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WHO mental health workshop

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16 October 2014 – The World Health Organization ran a workshop for 30 mental health workers in Gaza this week, to assist them in responding to the changed situation and heightened needs after the recent conflict.

Through presentations, role-plays and group work, the workshop covered post-conflict mental health needs, assessment techniques and long-term strategy.

Presenter Mark van Ommeren, a mental health expert from WHO Geneva, emphasized that as well as needing to treat patients with mental health problems caused by the conflict (such as post traumatic stress disorder, depression and anxiety), there are also Gazans with pre-existing mental health conditions who continue to need treatment.

He also covered appropriate assessment techniques, and how to determine if assessments are even necessary. “This is not the first crisis faced by Gazans, and on the basis of previous assessments from previous crises there is enough information to know that mental health problems are common and need to be addressed” van Ommeren said.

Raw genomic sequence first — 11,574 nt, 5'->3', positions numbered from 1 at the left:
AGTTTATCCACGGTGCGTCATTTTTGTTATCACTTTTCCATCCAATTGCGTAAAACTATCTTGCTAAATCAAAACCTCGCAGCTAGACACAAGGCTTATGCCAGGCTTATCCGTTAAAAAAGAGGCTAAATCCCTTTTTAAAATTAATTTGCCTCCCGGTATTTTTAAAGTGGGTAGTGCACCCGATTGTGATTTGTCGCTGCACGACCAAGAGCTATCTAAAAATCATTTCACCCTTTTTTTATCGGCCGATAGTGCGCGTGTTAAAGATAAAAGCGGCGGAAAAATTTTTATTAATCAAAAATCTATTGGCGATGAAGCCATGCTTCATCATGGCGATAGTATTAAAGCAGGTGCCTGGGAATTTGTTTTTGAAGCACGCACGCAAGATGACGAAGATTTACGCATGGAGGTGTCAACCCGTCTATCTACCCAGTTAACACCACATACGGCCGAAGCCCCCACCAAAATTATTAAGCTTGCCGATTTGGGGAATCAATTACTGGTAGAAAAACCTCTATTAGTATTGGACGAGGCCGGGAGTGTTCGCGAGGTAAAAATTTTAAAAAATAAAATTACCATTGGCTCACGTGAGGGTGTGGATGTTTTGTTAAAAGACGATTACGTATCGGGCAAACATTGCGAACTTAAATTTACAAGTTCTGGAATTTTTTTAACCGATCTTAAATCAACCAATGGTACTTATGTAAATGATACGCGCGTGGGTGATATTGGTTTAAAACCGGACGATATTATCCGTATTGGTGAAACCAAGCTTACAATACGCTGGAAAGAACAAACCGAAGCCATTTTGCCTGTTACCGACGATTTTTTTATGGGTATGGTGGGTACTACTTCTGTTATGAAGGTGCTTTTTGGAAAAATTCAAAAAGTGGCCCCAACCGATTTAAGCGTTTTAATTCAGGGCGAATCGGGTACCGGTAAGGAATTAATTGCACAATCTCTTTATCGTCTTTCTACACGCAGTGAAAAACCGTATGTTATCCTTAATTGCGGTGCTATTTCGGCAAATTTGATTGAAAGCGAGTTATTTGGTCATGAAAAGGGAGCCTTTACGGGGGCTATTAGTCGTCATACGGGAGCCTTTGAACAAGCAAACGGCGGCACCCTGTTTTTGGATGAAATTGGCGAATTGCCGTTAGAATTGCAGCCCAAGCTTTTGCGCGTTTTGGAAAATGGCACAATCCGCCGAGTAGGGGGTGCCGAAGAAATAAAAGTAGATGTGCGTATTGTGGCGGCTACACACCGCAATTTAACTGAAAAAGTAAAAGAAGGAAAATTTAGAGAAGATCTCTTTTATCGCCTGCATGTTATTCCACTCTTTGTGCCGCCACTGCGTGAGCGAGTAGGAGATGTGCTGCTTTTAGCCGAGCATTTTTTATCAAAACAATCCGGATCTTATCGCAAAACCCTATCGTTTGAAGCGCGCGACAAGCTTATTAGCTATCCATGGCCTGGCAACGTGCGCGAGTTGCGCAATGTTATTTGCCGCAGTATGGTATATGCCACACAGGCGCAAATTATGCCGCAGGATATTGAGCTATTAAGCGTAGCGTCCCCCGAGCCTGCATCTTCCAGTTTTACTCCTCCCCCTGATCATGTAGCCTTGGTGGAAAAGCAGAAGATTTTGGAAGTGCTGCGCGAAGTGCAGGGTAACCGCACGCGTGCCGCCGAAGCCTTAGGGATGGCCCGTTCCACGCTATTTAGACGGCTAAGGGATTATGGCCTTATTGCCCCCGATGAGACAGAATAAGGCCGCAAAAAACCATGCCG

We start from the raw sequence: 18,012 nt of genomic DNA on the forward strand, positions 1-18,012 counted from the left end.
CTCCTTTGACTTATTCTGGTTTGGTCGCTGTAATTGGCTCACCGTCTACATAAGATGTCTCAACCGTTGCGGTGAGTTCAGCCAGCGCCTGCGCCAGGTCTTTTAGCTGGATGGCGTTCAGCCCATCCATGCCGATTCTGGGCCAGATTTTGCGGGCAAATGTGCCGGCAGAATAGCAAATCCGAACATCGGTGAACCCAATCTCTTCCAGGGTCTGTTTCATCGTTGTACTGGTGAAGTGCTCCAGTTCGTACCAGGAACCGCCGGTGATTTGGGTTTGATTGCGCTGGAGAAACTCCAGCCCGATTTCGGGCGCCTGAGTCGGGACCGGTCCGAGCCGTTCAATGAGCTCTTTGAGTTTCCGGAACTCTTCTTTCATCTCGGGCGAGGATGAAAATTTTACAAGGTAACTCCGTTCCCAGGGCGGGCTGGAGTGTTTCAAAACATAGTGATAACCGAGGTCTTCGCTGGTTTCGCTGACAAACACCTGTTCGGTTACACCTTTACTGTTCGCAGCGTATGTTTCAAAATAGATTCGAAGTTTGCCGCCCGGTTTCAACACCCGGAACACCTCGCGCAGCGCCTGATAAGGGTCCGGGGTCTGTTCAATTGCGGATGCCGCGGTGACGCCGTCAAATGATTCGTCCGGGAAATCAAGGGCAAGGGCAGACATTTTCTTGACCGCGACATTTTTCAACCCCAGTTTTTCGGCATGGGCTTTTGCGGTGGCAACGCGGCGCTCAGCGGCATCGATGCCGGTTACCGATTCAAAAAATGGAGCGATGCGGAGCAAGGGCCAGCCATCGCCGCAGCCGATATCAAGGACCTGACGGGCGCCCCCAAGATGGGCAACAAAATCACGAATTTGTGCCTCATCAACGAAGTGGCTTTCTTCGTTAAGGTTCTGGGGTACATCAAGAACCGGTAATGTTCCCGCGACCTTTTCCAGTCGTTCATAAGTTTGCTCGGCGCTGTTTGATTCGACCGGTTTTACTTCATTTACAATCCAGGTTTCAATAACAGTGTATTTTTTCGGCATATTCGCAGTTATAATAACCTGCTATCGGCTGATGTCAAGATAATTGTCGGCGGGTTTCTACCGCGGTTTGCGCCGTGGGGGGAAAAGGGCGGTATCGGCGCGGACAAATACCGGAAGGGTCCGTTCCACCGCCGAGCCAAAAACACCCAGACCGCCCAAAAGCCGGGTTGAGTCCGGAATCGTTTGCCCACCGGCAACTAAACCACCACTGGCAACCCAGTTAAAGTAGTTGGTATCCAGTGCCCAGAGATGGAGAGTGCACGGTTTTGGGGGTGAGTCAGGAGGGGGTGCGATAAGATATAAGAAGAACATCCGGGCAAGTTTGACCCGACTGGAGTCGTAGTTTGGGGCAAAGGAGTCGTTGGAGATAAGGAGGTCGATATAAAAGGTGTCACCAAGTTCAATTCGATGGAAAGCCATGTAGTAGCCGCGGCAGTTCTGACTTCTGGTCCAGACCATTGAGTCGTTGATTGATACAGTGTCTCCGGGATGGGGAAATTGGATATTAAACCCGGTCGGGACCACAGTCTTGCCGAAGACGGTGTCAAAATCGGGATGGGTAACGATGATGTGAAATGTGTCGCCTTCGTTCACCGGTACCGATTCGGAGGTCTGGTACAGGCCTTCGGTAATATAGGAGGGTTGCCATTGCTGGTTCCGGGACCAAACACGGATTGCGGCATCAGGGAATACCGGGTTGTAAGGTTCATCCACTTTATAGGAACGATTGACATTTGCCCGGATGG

The workshop encouraged participants to use the crisis as an opportunity to build back better. Because the emergency has drawn so much attention from politicians and donors, it has created “unparalleled opportunities to build better mental health systems for all Gazans in need,” van Ommeren said. “This is important because mental health is crucial to the overall well-being, functioning, and resilience of individuals and Palestinian society recovering from war.”

Participant Kate Bean from Danish Church Aid – an nongovernmental organization providing emergency psychosocial programmes for children and mothers in some of the areas hardest hit by the conflict – said the workshop was a useful opportunity to meet and connect with other mental health workers in Gaza.

“All Gazan staff have been extremely busy responding to the needs of the community and this was a reminder of how important coordination, collaboration and the sharing of resources is,” Bean said.

Related link

WHO Mental health programme

Danish Church Aid

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